History Of Thanksgiving

The first Thanksgiving in 1621 was a three day celebration in Plymouth to give thanks to God for a good harvest.  On the menu was fish, fowl, deer, berries and fruits, pumpkin, beans, corn, and squash.

In 1777 during the Revolutionary War, December 18 was appointed to be a day of Thanksgiving, giving thanks to God for blessings, and a day of prayer for the cause of independence.

In 1789, George Washington, declared November 26 of that year to be a National Day of Thanksgiving, for the purpose of thanking God for the country’s independence.

By 1858, 25 governors had issued proclamations appointing a day of Thanksgiving.

In 1863, in the midst of the Civil War, President Lincoln declared the final Thursday of each month to be a national Thanksgiving Day. He encouraged his fellow Americans to thank God for their blessings and to “commend to His tender care all those who have become widows, orphans, mourners or sufferers in the lamentable civil strife in which we are unavoidably engaged, and fervently implore the interposition of the Almighty Hand to heal the wounds of the nation and to restore it as soon as may be consistent with the Divine purposes to the full enjoyment of peace, harmony, tranquility and Union”.

Thanksgiving has been celebrated as a national holiday every year since 1863.

The traditional Thanksgiving meal consists of turkey, stuffing, mashed potatoes, sweet potatoes, cranberry sauce, sweet corn, and pumpkin pie.  All of these foods are native to the Americas.

——-> UP NEXT: The Turkey – An American Original

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12 comments to History Of Thanksgiving

  • Thanks for the facts, I really enjoy them!!!

    Another interesting fact – President Roosevelt moved Thanksgiving to the third Thursday for about 10 years to get people to shop for Christmas longer. One of the first stimulus packages, I guess! Now, Target and Walmart control when we start shopping which seems to be the day after Halloween!

    • Suzanne

      Hi Kara,
      I just hate all the merchandising of the holidays. Why don’t they just lump all 3 holidays together. They could call it Hallo-thanks-mas. When I was a kid, Christmas stuff didn’t appear in the stores until after Thanksgiving, and now some stores put it out there before Halloween. Good grief.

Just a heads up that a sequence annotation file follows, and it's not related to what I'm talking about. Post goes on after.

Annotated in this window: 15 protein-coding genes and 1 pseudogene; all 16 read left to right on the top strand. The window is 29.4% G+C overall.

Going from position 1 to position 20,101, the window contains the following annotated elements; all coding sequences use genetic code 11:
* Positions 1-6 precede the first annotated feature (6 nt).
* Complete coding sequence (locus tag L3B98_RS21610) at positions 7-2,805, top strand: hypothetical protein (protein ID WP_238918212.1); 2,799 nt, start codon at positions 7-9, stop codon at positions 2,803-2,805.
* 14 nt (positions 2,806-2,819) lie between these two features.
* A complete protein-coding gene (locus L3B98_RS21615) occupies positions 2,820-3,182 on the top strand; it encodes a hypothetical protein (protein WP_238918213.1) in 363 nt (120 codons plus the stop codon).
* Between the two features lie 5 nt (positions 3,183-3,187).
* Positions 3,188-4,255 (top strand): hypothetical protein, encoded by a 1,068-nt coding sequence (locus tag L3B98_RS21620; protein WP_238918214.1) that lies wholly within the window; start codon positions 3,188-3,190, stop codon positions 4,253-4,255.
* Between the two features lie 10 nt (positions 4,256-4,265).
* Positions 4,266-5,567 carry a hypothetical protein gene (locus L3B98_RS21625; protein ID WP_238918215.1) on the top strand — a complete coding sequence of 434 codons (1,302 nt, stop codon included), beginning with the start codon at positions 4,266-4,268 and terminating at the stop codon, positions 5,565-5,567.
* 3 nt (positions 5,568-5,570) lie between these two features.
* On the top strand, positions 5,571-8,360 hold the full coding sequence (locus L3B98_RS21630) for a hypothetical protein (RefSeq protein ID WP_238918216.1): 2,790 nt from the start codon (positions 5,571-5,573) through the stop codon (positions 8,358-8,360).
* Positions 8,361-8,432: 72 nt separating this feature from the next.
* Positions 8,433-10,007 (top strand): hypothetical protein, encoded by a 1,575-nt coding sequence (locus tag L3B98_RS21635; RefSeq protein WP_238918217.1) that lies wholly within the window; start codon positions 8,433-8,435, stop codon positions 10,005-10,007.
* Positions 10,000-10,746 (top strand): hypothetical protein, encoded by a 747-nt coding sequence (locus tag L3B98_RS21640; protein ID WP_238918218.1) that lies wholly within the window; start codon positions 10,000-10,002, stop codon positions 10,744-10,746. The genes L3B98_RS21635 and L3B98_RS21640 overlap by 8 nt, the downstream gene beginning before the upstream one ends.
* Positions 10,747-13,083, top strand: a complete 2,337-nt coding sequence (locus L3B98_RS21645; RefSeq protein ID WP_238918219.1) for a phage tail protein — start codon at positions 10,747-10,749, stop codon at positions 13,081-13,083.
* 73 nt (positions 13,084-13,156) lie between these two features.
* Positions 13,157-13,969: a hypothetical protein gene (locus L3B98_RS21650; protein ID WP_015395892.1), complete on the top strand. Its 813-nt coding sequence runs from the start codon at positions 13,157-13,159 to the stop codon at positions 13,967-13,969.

• Doe of Mi.

    Sure enjoyed the facts. Weird that I’ve never looked them up for myself, seeing how my birthday is the 26th and every few years in falls on Thanksgiving. I’ve always loved it when that happens.

  • Vivian

    Thanks for the Thanksgiving history. It’s good for us to remember why we celebrate holidays and connect with our past. I love the beautiful postcard pictures too! I hope you and your family have a wonderful Thanksgiving! I’m sure it will be tasty! 🙂

  • Your knowledge on so many different topics never ceases to amaze me. Great lesson!

  • Chester's Mom

    I love the picture of the first Thanksgiving. Can you just imagine how hard life was, especially for the women?

    • Suzanne

      Hi Chester’s mom,
      It must have been very hard, but I guess because they were used to it, they maybe didn’t think about it much? I always think about childbirth, and how many babies and young children didn’t survive.That must have been very hard to take.

  • I love the first picture in this post. I really love the baby cradle made from a log!! Also, I love how the first celebration lasted 3 days! I honestly think I would enjoy that!

  • Super job on the Thanksgiving info. We have been studying about the indians and the pilgrims. If wasn’t for the indians, they would all have starved to death. I really enjoyed your vintage photos. Thanks for sharing!

  • The best thing about Thanksgiving besides all the great food, Is giving thanks for the bounty of blessings we have by virtue of being Americans. God shed his grace on us.
    Happy Givingthanks day.

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